7 posts • Page 1 of 1
The pre-exponential factor (A) is part of the Arrhenius equation, which was formulated by the Swedish chemist Svante Arrhenius in 1889. The pre-exponential factor is also known as the frequency factor and represents the frequency of collisions between reactant molecules. Although often described as temperature-independent, it is actually dependent on temperature because it is related to molecular collision, which is a function of temperature. It can be determined by solving for A in the Arrhenius equation.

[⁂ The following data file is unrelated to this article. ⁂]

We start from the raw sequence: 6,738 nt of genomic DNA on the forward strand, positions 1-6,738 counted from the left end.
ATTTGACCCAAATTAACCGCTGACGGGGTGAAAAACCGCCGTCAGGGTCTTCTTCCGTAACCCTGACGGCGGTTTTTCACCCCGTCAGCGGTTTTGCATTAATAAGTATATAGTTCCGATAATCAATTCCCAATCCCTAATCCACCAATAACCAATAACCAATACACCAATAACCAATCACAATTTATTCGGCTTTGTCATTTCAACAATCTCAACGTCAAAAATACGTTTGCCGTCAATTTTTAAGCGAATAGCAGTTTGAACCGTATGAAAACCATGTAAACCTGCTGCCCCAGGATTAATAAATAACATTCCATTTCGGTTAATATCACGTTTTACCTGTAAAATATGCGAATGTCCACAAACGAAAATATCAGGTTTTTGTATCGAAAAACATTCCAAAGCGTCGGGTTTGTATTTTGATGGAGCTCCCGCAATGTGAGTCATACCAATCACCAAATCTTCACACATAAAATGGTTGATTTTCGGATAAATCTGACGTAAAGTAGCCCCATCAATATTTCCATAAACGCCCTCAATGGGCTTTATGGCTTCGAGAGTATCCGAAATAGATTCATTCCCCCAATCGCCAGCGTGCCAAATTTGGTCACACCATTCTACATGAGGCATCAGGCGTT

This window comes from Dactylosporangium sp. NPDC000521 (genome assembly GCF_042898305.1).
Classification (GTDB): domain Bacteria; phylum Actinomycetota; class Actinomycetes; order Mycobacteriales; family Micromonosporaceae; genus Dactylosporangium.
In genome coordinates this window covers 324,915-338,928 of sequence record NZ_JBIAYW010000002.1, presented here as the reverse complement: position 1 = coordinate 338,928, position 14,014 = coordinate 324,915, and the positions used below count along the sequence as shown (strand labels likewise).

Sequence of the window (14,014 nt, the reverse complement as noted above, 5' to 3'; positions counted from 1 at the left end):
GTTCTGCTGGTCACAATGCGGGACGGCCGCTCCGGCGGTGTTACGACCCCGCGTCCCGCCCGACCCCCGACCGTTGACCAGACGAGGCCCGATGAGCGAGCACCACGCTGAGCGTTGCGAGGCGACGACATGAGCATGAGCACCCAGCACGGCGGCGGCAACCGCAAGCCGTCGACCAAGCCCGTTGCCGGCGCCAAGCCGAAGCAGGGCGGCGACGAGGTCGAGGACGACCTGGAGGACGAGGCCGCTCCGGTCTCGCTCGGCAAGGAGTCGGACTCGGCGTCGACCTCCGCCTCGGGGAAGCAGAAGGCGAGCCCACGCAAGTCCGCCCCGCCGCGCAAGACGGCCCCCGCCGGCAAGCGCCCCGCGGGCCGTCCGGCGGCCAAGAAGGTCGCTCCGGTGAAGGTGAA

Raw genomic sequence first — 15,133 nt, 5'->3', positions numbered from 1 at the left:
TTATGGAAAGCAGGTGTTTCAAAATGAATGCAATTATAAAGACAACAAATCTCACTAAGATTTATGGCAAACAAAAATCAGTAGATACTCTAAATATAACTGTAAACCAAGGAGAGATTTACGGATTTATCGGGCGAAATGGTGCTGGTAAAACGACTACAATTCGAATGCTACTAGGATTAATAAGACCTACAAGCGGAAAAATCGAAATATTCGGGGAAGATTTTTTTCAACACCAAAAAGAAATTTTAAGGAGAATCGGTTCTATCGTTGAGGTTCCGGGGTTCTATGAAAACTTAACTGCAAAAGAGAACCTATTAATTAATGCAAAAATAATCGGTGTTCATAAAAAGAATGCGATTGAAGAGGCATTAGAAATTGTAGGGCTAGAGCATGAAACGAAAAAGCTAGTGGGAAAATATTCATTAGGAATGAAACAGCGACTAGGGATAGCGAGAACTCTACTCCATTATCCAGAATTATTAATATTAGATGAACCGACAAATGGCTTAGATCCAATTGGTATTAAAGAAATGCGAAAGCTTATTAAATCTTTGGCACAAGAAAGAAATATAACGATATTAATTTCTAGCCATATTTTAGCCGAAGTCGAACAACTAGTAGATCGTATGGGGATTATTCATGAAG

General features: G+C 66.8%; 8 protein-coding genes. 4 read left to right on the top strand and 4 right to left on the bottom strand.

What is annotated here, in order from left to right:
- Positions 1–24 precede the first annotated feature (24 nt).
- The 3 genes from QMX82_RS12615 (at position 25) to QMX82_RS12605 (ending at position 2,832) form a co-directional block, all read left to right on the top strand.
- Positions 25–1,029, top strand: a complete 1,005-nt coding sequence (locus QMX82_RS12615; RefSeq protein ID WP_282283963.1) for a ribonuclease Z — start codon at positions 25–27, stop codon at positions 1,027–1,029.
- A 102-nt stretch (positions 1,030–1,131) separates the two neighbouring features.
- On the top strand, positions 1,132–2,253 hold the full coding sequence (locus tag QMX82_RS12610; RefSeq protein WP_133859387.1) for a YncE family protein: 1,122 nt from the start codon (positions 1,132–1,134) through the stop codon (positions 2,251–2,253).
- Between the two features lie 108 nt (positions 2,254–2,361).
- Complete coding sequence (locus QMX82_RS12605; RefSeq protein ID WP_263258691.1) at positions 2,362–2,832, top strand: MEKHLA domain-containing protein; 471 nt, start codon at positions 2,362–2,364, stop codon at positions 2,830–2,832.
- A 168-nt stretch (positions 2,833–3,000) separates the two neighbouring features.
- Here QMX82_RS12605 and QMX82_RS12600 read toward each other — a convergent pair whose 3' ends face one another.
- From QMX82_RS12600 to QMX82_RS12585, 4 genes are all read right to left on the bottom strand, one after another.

It's pretty much the likelihood of a molecular collision to occur. An H+ and H+ collision is way more likely to occur then an H H O since the molecules have to hit each other at a certain angle in order for the bonds to form.
To consolidate the important points of the other posts, the frequency factor is the frequency that molecules of the reactants collide with each other to react. This frequency is dependent on the temperature. We use it in conjunction with the rate constant, k, and the activation energy of the reaction, in the equation: k=Ae^(-Ea/RT).
Who is online
Users browsing this forum: No registered users and 1 guest